;;---------------------------------------------------55
[SECTION .cseg]
align 16, db 0CCh
cmd_cend:

codelength equ (cmd_cend - cmd_cstart) >> 4
codemin equ codelength

;;----EO CSeg--------

;;---------------------------------------------------55
;; Data Ends
;;---------------------------------------------------55

[SECTION .dseg] ;;
align 16,db 0F6h

cmd_dend:
datalength equ (cmd_dend - cmd_dstart) >> 4
datamin equ datalength

;;----EO DSeg--------

;;---------------------------------------------------55
;; Extra Ends
;;---------------------------------------------------55
[SECTION .eseg]
cmd_eend:

extralength equ (cmd_eend - cmd_estart) >> 4
extramin equ extralength

;;--- EO ESeg ---

;;---------------------------------------------------55
;; Stack Ends
;;---------------------------------------------------55

[SECTION .sseg]
align 16, db 0CCh
cmd_send:

stack_sp equ (cmd_send - cmd_sstart)
stacklength equ (cmd_send - cmd_sstart) >> 4
stackmin equ stacklength

;;----EO SSeg--------

(rough idea, not final running code ~~ .eseg looks suspect from what I remember)

..an ex. make file for nasm

nasm -@ test.mak
-f bin
-l diskview.lst
-o diskview.bin
diskview.nsm

..Rename the *.bin to *.com

hth,

Steve

muta...@gmail.com

unread,
Apr 17, 2022, 6:17:38 PMApr 17
to
On Monday, April 18, 2022 at 5:37:23 AM UTC+10, s_dub...@yahoo.com wrote:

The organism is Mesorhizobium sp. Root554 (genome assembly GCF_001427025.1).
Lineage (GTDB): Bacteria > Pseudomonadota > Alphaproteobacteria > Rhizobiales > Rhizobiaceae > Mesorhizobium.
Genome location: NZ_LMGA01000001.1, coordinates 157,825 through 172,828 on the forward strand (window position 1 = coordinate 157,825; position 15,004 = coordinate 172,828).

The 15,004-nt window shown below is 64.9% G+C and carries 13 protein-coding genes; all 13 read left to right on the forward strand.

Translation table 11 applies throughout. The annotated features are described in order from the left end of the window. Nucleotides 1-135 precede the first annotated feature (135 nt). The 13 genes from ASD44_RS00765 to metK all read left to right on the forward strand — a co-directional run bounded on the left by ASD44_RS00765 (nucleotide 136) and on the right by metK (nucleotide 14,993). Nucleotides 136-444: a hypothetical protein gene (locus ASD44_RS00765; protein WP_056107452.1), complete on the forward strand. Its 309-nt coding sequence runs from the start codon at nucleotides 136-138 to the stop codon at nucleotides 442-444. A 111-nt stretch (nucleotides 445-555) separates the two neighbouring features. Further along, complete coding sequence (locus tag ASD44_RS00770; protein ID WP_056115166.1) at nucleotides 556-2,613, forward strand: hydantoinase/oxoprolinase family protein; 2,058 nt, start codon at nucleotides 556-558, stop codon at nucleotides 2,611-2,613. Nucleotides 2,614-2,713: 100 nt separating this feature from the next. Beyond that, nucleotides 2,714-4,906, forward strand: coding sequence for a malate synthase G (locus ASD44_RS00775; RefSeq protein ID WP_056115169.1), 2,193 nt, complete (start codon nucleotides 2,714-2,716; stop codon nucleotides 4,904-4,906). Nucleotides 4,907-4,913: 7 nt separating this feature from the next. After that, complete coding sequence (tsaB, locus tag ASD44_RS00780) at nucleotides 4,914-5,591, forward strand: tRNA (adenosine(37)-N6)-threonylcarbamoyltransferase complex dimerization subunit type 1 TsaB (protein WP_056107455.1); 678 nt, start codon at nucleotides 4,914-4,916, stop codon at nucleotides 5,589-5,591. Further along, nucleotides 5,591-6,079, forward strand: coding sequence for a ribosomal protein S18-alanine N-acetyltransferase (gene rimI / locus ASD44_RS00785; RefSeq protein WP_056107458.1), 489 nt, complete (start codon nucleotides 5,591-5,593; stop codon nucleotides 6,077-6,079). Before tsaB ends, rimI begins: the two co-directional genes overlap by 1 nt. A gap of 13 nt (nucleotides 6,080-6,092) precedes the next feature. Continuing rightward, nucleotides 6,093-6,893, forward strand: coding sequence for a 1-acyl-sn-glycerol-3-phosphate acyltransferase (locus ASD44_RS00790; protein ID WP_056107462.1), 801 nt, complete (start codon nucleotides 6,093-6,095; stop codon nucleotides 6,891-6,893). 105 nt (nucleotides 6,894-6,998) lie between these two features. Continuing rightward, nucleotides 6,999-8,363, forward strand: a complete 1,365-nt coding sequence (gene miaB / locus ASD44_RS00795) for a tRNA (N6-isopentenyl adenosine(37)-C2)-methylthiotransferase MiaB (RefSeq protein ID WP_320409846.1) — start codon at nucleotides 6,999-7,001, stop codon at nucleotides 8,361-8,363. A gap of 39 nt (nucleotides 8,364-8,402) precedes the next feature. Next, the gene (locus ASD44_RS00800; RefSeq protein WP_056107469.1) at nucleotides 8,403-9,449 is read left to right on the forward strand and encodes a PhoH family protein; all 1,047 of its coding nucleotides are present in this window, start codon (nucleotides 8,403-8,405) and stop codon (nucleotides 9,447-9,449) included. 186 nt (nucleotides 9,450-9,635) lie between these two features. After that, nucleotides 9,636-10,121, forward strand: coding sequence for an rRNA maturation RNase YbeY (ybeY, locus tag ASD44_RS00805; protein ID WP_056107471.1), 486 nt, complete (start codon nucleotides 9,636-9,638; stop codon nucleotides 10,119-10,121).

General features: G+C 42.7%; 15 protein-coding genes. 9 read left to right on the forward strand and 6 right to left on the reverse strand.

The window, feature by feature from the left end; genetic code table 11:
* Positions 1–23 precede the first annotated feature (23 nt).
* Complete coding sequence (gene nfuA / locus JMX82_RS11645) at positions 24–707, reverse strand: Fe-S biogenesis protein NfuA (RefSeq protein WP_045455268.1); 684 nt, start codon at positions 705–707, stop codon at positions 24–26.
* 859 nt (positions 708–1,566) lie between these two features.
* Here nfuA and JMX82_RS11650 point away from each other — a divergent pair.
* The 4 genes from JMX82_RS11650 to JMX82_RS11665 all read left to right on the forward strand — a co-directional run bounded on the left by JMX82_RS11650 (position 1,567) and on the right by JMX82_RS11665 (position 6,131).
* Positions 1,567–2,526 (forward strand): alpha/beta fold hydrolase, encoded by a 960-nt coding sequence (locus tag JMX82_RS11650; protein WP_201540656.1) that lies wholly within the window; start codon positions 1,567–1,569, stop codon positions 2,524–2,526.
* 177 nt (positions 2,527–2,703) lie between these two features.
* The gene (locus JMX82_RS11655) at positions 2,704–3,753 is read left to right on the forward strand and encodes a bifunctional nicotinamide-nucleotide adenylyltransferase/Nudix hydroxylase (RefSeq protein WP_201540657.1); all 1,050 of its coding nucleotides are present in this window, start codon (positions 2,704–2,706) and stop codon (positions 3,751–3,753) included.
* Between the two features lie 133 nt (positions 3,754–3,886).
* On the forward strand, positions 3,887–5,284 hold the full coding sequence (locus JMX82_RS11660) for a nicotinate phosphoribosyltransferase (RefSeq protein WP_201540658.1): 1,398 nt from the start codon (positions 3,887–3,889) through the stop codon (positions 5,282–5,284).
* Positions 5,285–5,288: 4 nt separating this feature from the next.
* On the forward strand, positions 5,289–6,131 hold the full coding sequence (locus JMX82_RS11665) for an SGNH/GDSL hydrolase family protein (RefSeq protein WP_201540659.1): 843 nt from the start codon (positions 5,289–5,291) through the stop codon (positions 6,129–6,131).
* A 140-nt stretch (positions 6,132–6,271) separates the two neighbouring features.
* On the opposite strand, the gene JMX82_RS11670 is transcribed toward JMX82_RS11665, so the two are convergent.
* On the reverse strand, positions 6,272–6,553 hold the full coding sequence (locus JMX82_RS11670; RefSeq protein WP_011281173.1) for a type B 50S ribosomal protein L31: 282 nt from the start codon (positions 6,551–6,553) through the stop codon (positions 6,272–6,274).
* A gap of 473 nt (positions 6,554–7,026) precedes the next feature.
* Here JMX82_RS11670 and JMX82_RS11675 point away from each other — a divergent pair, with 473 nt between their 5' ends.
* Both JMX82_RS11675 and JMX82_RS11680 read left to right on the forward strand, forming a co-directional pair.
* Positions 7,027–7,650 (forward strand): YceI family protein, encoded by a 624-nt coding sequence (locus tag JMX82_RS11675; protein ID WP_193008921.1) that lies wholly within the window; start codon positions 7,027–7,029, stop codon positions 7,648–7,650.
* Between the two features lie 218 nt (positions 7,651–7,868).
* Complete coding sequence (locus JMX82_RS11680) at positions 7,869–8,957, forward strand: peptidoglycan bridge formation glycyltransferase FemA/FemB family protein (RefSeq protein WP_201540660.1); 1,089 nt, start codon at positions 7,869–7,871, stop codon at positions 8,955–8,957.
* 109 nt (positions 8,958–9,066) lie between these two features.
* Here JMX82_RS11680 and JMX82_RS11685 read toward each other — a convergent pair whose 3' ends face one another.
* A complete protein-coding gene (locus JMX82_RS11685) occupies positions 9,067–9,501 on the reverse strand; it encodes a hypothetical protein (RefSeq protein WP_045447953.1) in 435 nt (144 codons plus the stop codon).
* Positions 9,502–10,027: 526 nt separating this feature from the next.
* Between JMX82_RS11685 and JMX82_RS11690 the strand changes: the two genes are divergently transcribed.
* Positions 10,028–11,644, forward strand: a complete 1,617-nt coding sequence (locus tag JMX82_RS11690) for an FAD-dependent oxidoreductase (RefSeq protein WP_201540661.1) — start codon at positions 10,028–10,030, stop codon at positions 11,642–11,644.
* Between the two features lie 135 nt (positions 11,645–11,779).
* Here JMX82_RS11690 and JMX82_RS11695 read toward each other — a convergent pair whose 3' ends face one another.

> > Is there any reason why small memory model can't
> > be used to make a .com file?

> No there isn't.

Thanks for confirming that.

> However CMD.EXE starting around Win8 won't load it if it is > 64k.
> Prior to that CMD.EXE would, as would all the pcDOS's as the Loader would load the entire file size.
> I experimented with doing such circa Win 97.

Thanks for the info. In my case I want the .com file
to be a boot loader. I wish to use SubC which produces
small memory model and was wondering what restriction
that caused compared with tiny.

Thanks for showing the code, but I think there is an issue
with it.

> %IF pcDos
> add bx,10h ;; adj for 0100h orging
> %ENDIF
> mov DS,bx
> add bx,datamin ;; + segm_sz data = ESEG
> %IF pcDos
> add bx,10h
> %ENDIF

I don't think you want this add of 10h. You have
already done that once. You don't want to do it
again.

> mov ES,bx
> add bx,extramin ;; + segm_sz extra = SSEG
> %IF pcDos
> add bx,10h
> %ENDIF

Ditto.

> mov SS,bx
> mov sp,stack_sp ;;offset in SSEG

BFN. Paul.

wolfgang kern

unread,
Apr 18, 2022, 7:32:06 AMApr 18
to
On 18/04/2022 00:17, muta...@gmail.com wrote:
...
> Thanks for the info. In my case I want the .com file
> to be a boot loader. I wish to use SubC which produces
> small memory model and was wondering what restriction
> that caused compared with tiny.

If you want it less restricted then make it boot.bin
instead of .COM (not sure your beloved C know that).
__
wolfgang

s_dub...@yahoo.com

unread,
Apr 18, 2022, 11:40:34 AMApr 18
to
On Sunday, April 17, 2022 at 5:17:38 PM UTC-5, muta...@gmail.com wrote:
> On Monday, April 18, 2022 at 5:37:23 AM UTC+10, s_dub...@yahoo.com wrote:
>
> > > Is there any reason why small memory model can't